Every country has its national myths – the beliefs and narratives that serve as the foundation of its national identity. These myths find expression through a nation’s culture. A perennially popular form of this is cinema, and the most potent is the propaganda war film. In the last year or so, America, China and India have each released blockbuster films with strong nationalistic themes, Top Gun: Maverick, The Battle at Lake Changjin, and RRR. Each has become massively popular with audiences, Maverick the highest grossing film in 2022, Lake Changjin the highest grossing Chinese and non-English film of all time, and RRR the third highest grossing Indian film and second highest grossing Teluga language film of all time.
All three films share the common characteristics of nationalistic war movies: the importance of brotherhood, the nobility of sacrifice, nostalgia for an imagined past, limited and/or underdeveloped female characters, and unintentional homoeroticism – all those classic tropes proven for blockbuster success. Their massive popularity comes for the most part from being legitimately good films (in terms of action and spectacle, they are all almost perfect, in terms of writing … eh), but that doesn’t mean we should ignore how these films reach their domestic audiences by reinstating distinct nationalist myths.
Top Gun: Maverick, the sequel to the 1986 hit Top Gun, centres on Tom Cruise’s iconic character Pete “Maverick” Mitchell, a former United States Navy captain who is called in to return to flight school as an instructor to guide a new generation of fighter pilots through a mission to neutralise a “rogue state’s” uranium enrichment plant. Here, Maverick must prove he still has what it takes to be the best, while getting the new hotshots Hangman and Rooster to reach their full potential.
Labelling the movie propaganda has proved controversial in film circles. One half-star review on Letterboxd trashing the film as nationalistic jingoism went viral, causing outrage online. An argument could be made that the film is less about the glory of America and more about the glory of Tom Cruise, one of Hollywood’s last true movie stars. It is still hard to deny that the film could have the same effect as the original Top Gun, which lead to an increase in recruitment to the United States Navy (even if not as large as some boast). There is also the question of the involvement of American weapon manufacturers such as Lockheed Martin. Ultimately, the film harkens to a nostalgia for 1980s America.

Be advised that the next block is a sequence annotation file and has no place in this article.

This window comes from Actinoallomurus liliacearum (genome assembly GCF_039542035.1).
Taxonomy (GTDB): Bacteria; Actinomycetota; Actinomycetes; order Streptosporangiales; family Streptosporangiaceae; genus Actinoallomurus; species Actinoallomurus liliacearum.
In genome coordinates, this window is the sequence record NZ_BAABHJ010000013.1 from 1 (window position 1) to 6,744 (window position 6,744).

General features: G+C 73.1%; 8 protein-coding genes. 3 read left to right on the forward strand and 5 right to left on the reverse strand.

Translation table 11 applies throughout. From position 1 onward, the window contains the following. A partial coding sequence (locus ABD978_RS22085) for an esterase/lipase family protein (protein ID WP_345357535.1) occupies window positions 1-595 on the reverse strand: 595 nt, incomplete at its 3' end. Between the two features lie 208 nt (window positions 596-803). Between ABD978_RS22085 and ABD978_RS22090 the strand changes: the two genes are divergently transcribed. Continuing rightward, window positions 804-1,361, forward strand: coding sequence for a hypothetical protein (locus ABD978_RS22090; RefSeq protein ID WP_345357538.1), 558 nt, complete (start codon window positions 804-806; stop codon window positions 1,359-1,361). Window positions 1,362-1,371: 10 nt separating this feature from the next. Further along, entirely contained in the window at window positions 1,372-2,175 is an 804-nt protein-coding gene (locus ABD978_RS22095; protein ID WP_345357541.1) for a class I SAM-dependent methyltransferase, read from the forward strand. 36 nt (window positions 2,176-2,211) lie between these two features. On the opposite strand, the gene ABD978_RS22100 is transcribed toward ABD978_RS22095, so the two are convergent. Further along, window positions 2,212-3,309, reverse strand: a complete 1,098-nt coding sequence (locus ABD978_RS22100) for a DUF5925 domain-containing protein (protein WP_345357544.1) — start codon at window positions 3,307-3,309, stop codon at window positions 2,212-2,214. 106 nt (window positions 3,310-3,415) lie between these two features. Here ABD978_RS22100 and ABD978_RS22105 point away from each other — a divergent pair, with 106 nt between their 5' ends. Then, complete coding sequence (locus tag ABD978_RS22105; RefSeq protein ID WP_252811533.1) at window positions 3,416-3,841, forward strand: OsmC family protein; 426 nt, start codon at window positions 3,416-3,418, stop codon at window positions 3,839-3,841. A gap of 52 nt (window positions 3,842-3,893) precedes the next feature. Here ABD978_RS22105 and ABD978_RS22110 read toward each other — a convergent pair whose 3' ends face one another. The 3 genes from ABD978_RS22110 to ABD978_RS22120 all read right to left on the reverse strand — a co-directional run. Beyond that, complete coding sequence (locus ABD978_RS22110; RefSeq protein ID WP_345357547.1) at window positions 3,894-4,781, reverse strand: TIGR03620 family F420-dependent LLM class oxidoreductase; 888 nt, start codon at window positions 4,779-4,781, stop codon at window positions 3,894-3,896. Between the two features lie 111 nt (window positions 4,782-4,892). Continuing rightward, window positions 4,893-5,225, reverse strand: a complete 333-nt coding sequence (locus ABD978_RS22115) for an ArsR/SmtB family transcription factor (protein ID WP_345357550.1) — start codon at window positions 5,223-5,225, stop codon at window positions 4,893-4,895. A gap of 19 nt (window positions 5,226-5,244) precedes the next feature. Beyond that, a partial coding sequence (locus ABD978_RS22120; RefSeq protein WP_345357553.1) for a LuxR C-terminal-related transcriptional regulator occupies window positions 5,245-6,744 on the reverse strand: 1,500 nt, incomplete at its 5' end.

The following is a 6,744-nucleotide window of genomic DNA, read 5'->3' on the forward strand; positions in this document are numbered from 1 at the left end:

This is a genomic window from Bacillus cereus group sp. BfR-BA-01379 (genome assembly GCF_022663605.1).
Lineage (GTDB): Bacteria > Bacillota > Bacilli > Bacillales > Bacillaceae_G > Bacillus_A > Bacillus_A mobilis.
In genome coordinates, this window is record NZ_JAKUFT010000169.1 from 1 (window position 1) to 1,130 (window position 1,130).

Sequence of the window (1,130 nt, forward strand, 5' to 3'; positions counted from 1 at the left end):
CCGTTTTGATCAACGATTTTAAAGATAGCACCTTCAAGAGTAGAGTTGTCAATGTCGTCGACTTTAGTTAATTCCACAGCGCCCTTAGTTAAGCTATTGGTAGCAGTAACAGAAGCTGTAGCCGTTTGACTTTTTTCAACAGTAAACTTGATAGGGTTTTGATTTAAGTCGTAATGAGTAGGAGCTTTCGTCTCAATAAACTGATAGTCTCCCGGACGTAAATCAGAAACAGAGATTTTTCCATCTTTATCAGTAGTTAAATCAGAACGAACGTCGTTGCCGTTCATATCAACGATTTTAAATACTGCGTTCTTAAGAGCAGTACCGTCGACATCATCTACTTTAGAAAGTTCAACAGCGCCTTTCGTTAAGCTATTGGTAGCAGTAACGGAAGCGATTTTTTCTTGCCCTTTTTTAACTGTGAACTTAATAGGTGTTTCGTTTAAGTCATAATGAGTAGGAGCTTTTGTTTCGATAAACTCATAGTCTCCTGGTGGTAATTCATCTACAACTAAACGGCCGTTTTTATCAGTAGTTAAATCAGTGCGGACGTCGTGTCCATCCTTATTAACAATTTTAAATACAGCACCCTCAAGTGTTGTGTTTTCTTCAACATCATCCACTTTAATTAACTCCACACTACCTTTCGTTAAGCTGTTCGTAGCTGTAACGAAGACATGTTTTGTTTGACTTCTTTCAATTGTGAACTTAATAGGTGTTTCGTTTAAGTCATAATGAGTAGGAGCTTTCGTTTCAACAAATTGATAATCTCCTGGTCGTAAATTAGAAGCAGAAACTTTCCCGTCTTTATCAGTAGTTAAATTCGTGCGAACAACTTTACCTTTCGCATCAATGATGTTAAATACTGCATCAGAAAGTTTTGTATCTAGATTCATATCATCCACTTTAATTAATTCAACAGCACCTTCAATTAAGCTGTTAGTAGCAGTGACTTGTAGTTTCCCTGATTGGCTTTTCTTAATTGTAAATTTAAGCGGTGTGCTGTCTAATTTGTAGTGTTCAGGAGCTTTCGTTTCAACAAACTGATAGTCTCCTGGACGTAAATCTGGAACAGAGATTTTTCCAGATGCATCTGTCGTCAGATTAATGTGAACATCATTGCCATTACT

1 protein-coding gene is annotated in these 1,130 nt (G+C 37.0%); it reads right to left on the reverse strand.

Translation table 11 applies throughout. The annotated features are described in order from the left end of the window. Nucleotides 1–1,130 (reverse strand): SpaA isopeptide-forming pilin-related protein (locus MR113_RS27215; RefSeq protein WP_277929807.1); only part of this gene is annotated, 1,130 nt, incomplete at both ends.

The Battle at Lake Changjin, set during the Korean War, follows the 7th company of the People’s Volunteer Army. Led by Commander Wu Qianli (played by popular action star and frequent leading man of propaganda war films Wu Jing), the unit faces off against US forces in bloody conflict, culminating in a US retreat in the real-life Battle of the Chosin Reservoir in 1950. The most expensive Chinese film of all time, it was commissioned by the Chinese Communist Party’s propaganda department in 2021 as part of the 100th anniversary of the Party. With three directors, Chen Kaige, Tsui Hark and Dante Lam, the film is a massive spectacle of blood, carnage and extremely blunt nationalistic propaganda. So blunt that it is easy to understand why it has only found commercial and critical success domestically within China.
RRR is extremely loosely based on two real anti-colonial Indian rebels in the early 20th century, Alluri Sitarama Raju and Komaram Bheem. In this fictionalised tale, the two meet up during their own separate struggles against the British Raj and quickly form a strong bond, including the shared goal of fighting for Indian independence. The most expensive Indian and Telugu-language film of all time, it has become very popular in the West thanks to word of mouth from film critics and YouTubers who rave about the fantastic direction from S. S. Rajamouli, the grandiose action, and the heart-warming friendship between Raju and Bheem.
To understand how the films present distinct nationalistic ideals, it is worth looking at how they portray heroes and villains. In Maverick, the heroes are the individual fighter pilots, Maverick, Rooster, Hangman, each with their own personality and character arcs (something that Lake Changjin and RRR honestly lack). They are the quintessential American heroes who buck the system and kick ass.